New Delhi: Robert Vadra, who is an accused in a money laundering case, Tuesday moved a Delhi court seeking permission to travel abroad.
The counsel for Vadra requested Special judge Arvind Kumar to ensure details of his itinerary are not shared with a third party as it was a matter of his security.
The counsel also requested the plea be taken up on May 24 as the lead counsel was not available for arguments today.
Vadra, facing investigation in a money laundering case, was directed on April 1 not to leave the country without prior permission by a court here which had granted him anticipatory bail while imposing several other conditions.
Vadra, the brother-in-law of Congress President Rahul Gandhi, is facing allegations of money laundering in purchase of a London-based property at 12, Bryanston Square worth 1.9 million pounds.
A Delhi court today issued fresh directions to attach the properties of businessman Vijay Mallya, who was declared a proclaimed offender for evading summons in a money laundering case related to FERA violations.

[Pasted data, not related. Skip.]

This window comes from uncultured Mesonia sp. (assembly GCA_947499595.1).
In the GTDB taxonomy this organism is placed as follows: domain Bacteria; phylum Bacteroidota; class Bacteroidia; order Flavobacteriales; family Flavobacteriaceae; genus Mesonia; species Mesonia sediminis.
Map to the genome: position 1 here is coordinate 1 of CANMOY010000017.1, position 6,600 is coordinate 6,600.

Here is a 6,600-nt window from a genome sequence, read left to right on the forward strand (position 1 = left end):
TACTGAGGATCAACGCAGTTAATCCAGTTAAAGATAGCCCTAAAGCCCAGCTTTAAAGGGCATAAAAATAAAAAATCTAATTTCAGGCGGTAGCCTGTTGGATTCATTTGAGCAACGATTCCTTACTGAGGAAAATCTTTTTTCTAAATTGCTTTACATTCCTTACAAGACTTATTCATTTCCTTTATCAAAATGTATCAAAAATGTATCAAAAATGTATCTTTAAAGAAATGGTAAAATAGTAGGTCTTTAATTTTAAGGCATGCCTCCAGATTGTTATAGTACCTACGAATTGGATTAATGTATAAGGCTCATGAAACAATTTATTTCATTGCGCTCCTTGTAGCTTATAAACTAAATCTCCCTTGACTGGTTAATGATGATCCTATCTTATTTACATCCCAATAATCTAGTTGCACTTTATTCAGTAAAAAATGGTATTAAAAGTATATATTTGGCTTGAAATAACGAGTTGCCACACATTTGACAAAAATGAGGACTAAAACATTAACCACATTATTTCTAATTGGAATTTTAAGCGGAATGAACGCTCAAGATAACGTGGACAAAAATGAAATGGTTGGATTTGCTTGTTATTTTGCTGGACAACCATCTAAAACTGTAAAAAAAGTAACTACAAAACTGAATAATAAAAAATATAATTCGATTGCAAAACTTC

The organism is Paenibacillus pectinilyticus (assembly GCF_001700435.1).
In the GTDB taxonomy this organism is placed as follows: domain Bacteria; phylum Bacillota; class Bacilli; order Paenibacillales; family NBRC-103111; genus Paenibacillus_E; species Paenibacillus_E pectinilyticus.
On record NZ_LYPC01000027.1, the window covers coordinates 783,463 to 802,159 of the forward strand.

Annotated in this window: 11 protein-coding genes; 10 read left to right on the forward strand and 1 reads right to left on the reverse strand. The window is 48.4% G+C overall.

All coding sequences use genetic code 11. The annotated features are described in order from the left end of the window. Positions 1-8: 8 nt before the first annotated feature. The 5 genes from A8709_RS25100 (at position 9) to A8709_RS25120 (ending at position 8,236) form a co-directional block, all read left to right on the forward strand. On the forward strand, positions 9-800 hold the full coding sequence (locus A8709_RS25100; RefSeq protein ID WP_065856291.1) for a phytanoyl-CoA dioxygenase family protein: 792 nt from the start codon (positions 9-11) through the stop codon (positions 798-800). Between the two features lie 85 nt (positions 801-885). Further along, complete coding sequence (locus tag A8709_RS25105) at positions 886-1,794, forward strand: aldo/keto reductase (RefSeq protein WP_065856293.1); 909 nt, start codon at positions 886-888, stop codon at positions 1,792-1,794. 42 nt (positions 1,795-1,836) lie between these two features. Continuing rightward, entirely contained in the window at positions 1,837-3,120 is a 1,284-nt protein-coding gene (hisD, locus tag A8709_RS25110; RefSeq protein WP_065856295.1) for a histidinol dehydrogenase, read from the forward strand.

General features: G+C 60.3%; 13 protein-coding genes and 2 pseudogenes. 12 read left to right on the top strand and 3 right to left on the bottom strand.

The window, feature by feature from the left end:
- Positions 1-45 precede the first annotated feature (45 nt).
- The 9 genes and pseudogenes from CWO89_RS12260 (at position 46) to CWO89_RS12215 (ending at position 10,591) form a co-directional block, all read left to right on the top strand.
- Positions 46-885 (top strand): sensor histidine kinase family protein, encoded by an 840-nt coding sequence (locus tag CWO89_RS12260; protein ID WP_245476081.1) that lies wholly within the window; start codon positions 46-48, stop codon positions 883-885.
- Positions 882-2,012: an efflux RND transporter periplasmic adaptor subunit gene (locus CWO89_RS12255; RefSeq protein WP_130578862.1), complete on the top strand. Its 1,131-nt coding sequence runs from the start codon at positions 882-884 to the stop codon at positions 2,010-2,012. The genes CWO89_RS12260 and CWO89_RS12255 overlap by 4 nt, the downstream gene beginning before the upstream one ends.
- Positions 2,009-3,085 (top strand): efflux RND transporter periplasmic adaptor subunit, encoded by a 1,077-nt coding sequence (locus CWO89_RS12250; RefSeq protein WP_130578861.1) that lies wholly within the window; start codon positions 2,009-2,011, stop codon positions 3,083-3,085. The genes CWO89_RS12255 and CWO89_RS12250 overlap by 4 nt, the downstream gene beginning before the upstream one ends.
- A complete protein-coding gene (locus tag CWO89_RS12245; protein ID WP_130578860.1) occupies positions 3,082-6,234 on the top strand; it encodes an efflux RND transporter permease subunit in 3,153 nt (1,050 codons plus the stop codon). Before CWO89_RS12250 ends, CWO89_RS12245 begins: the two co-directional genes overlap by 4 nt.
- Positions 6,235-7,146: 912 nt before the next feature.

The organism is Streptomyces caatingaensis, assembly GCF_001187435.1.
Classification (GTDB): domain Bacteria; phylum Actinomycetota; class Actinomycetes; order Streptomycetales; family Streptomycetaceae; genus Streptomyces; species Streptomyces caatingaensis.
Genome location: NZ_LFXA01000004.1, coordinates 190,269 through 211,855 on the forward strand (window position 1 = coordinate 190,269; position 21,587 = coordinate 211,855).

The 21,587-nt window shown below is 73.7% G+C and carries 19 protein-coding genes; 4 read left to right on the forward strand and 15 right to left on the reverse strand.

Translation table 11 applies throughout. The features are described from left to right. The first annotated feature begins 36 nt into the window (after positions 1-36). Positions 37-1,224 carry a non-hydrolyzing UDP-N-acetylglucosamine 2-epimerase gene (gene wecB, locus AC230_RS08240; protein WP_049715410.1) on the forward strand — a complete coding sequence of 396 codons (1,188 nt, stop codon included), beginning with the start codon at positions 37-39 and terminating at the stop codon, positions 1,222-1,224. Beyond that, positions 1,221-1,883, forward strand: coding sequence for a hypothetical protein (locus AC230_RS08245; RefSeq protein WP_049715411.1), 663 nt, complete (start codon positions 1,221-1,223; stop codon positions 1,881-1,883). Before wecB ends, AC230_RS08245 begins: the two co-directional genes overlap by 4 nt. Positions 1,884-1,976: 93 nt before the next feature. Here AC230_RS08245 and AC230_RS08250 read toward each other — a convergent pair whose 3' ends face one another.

Chief Metropolitan Magistrate Deepak Sherawat issued the order after advocate N K Matta, the special public prosecutor appearing for the Enforcement Directorate (ED), told the court that the agency had not received any reply from the authorities responsible for the attachment.
The court took Matta’s submission on record and posted the matter for further hearing on July 5.
The court had on March 27 directed the attachment through the Police Commissioner, Bengaluru, and had sought a report by today regarding the compliance of the order.
The order was passed on an application moved by the ED seeking attachment of Mallya’s properties.
The court had on January 4 declared Mallya a proclaimed offender for evading summons in a FERA violation case after noting that he failed to appear before it despite repeated summonses.
It had on April 12 last year issued an open-ended non-bailable warrant against the liquor baron. Unlike a non-bailable warrant, an ‘open-ended NBW’ does not carry a time limit for execution.